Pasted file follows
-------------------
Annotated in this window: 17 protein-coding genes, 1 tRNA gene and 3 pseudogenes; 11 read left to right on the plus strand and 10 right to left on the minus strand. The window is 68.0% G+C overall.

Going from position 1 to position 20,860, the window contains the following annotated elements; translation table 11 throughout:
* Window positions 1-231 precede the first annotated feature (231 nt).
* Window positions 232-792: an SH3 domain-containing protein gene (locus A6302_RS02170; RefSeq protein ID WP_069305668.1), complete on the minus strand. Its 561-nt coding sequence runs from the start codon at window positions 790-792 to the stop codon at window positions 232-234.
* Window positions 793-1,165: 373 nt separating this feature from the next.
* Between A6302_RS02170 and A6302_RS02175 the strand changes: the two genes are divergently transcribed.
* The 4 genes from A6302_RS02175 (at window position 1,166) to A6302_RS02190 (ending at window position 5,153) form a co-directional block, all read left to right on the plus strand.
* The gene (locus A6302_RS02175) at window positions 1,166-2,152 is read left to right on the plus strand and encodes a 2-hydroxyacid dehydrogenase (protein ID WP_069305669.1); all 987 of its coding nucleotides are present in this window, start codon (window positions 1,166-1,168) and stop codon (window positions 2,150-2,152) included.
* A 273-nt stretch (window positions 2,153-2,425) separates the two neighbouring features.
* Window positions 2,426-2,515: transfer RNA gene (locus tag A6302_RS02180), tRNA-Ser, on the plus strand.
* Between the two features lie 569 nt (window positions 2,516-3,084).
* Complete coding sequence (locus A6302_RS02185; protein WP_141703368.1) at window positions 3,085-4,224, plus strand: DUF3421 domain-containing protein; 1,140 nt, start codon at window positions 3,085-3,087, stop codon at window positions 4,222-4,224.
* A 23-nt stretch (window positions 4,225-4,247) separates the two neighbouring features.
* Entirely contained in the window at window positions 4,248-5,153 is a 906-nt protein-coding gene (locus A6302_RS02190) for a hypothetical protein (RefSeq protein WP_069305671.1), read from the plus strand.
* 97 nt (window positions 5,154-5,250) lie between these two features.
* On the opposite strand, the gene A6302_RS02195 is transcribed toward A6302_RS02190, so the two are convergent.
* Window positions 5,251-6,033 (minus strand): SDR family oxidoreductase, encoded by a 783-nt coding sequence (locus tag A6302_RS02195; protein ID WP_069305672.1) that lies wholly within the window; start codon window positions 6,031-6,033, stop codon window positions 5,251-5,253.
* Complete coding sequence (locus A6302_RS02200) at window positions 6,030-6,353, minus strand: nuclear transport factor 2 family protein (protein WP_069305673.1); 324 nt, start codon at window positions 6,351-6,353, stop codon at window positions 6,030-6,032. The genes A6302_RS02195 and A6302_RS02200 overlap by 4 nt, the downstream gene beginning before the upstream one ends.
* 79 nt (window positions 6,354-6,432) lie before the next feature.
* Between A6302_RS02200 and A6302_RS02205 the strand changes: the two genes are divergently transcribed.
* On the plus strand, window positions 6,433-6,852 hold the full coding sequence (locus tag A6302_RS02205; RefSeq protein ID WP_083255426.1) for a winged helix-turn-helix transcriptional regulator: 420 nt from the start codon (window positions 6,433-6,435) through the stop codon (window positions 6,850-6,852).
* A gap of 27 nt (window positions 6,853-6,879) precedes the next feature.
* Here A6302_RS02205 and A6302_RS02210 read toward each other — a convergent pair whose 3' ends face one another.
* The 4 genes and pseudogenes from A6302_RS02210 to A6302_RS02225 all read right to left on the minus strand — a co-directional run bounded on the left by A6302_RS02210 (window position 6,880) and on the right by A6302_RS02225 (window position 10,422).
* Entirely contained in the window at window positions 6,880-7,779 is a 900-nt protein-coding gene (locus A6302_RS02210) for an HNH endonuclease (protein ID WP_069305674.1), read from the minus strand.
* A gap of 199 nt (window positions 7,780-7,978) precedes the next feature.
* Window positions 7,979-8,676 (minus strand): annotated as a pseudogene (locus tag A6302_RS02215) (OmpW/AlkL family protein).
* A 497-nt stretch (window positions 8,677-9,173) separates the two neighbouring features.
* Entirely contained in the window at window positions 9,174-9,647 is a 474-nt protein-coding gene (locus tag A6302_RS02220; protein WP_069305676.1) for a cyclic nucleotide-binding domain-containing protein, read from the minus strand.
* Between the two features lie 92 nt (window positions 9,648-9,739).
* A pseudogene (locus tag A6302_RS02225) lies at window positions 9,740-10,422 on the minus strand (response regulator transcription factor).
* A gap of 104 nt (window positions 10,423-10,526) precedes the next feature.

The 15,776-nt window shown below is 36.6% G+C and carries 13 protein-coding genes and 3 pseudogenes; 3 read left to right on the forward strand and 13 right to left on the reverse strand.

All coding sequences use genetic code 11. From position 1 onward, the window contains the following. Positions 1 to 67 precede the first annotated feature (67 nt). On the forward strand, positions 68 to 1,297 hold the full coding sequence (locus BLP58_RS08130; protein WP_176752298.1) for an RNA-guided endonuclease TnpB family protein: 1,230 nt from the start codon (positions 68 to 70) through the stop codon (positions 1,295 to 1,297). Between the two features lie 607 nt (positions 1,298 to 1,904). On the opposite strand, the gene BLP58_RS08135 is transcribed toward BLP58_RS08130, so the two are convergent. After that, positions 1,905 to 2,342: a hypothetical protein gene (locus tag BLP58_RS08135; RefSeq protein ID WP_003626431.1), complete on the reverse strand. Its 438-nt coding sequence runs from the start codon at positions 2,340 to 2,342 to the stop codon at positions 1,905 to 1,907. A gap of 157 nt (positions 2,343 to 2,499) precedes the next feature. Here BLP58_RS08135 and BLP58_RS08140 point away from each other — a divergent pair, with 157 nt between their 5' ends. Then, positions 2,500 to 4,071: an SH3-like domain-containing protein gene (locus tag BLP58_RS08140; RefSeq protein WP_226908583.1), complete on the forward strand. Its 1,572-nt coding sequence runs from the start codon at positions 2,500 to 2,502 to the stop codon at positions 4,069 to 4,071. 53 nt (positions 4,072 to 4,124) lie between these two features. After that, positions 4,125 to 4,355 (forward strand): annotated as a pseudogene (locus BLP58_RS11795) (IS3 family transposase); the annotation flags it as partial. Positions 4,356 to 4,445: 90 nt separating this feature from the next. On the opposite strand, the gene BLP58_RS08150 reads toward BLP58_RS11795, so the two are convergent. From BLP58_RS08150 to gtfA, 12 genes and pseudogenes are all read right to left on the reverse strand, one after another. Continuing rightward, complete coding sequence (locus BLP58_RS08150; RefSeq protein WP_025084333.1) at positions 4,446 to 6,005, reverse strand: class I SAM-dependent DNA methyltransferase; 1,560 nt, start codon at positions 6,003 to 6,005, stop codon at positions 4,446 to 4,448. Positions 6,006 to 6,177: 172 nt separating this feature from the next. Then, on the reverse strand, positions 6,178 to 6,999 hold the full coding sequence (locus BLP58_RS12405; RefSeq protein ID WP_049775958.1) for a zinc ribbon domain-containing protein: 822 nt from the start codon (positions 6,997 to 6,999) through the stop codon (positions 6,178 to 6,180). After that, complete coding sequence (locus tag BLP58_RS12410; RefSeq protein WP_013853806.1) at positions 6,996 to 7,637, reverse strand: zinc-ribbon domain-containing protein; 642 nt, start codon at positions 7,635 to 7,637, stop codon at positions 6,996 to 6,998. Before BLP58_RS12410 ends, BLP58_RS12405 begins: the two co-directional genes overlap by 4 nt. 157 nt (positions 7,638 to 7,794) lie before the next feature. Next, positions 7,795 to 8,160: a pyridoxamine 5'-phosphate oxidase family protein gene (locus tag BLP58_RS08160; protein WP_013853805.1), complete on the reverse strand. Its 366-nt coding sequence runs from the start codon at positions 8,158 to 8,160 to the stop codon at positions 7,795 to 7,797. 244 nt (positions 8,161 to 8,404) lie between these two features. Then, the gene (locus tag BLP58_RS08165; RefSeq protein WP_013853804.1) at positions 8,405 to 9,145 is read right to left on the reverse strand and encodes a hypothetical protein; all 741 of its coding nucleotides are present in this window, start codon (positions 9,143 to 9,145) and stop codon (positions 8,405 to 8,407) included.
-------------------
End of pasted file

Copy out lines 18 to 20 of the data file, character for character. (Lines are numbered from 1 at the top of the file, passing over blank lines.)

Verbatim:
* Complete coding sequence (locus A6302_RS02200) at window positions 6,030-6,353, minus strand: nuclear transport factor 2 family protein (protein WP_069305673.1); 324 nt, start codon at window positions 6,351-6,353, stop codon at window positions 6,030-6,032. The genes A6302_RS02195 and A6302_RS02200 overlap by 4 nt, the downstream gene beginning before the upstream one ends.
* 79 nt (window positions 6,354-6,432) lie before the next feature.
* Between A6302_RS02200 and A6302_RS02205 the strand changes: the two genes are divergently transcribed.